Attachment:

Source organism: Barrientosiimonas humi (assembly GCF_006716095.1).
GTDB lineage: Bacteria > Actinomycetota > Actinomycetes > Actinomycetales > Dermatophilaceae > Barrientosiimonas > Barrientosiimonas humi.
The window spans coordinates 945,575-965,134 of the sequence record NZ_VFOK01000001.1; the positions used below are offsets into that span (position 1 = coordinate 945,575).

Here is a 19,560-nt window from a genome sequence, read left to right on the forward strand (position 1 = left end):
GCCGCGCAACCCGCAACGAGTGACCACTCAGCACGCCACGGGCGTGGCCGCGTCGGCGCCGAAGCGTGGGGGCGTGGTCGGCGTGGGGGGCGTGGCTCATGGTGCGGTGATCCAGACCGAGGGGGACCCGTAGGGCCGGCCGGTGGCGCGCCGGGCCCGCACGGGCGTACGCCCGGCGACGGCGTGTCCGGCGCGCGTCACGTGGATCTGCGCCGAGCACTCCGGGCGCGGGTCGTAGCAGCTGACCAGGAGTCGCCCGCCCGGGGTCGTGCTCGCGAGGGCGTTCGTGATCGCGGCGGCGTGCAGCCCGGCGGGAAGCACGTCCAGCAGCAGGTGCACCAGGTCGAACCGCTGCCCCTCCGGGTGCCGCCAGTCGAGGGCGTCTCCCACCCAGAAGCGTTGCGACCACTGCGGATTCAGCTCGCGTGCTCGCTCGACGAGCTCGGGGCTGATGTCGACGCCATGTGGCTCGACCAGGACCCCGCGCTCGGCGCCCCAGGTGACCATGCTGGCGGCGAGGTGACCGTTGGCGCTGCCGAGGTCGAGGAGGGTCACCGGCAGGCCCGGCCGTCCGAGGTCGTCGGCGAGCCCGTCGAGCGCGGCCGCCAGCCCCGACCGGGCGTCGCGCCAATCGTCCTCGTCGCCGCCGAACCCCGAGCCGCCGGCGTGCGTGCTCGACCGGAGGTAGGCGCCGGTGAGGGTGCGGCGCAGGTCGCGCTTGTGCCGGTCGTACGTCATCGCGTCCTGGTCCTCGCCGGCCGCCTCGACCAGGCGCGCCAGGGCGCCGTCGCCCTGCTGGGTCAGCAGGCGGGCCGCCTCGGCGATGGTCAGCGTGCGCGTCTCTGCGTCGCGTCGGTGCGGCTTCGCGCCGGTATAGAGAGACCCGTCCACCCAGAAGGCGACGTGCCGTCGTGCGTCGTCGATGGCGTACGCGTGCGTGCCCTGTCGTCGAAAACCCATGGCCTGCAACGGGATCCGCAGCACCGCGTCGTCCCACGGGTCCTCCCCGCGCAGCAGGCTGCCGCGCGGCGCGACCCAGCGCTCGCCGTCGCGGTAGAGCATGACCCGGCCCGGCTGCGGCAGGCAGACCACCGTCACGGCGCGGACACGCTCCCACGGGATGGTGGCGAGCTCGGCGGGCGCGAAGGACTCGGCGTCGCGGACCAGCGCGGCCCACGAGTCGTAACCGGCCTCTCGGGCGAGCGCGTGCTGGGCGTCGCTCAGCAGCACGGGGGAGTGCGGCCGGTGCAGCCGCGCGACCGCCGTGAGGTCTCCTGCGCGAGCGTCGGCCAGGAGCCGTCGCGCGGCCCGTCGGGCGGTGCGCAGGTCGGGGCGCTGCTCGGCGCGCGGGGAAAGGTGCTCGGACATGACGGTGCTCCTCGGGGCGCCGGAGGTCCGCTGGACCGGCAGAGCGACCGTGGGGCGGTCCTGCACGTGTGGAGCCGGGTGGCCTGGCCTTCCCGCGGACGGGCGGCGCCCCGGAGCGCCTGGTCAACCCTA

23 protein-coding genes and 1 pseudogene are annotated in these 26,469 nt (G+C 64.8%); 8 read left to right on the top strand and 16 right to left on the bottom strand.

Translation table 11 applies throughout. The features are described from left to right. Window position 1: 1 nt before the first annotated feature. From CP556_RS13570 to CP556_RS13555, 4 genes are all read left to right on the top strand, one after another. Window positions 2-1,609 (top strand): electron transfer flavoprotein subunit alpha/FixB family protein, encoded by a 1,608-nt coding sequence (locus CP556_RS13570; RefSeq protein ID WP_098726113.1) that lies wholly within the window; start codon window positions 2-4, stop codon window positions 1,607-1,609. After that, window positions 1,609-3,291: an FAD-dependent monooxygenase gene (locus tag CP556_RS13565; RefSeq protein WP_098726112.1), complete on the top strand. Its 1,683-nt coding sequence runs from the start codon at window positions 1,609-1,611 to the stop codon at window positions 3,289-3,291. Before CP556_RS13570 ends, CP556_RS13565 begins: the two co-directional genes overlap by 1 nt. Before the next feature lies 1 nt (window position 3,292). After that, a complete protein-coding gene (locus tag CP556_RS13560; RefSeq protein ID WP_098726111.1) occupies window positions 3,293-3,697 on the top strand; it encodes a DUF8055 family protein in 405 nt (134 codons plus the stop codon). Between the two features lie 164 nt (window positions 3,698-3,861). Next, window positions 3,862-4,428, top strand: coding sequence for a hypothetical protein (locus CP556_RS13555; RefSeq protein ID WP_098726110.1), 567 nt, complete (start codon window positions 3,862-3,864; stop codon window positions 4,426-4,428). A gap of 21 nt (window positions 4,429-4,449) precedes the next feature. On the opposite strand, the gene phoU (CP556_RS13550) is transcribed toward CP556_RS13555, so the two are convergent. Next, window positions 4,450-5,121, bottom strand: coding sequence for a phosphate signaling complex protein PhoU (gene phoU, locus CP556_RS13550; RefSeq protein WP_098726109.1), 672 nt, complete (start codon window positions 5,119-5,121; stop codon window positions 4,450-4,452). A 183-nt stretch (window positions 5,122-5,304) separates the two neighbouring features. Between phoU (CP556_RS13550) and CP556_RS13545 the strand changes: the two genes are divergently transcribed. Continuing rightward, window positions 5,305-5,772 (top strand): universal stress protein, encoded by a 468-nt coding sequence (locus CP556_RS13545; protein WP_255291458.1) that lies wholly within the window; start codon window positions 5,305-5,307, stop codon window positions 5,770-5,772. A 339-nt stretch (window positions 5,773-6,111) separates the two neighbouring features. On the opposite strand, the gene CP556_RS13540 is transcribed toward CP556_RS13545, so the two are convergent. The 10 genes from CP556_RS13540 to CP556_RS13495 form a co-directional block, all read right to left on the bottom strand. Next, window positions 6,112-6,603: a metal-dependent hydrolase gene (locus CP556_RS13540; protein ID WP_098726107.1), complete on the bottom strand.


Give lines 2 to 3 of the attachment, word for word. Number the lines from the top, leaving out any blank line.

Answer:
GTDB lineage: Bacteria > Actinomycetota > Actinomycetes > Actinomycetales > Dermatophilaceae > Barrientosiimonas > Barrientosiimonas humi.
The window spans coordinates 945,575-965,134 of the sequence record NZ_VFOK01000001.1; the positions used below are offsets into that span (position 1 = coordinate 945,575).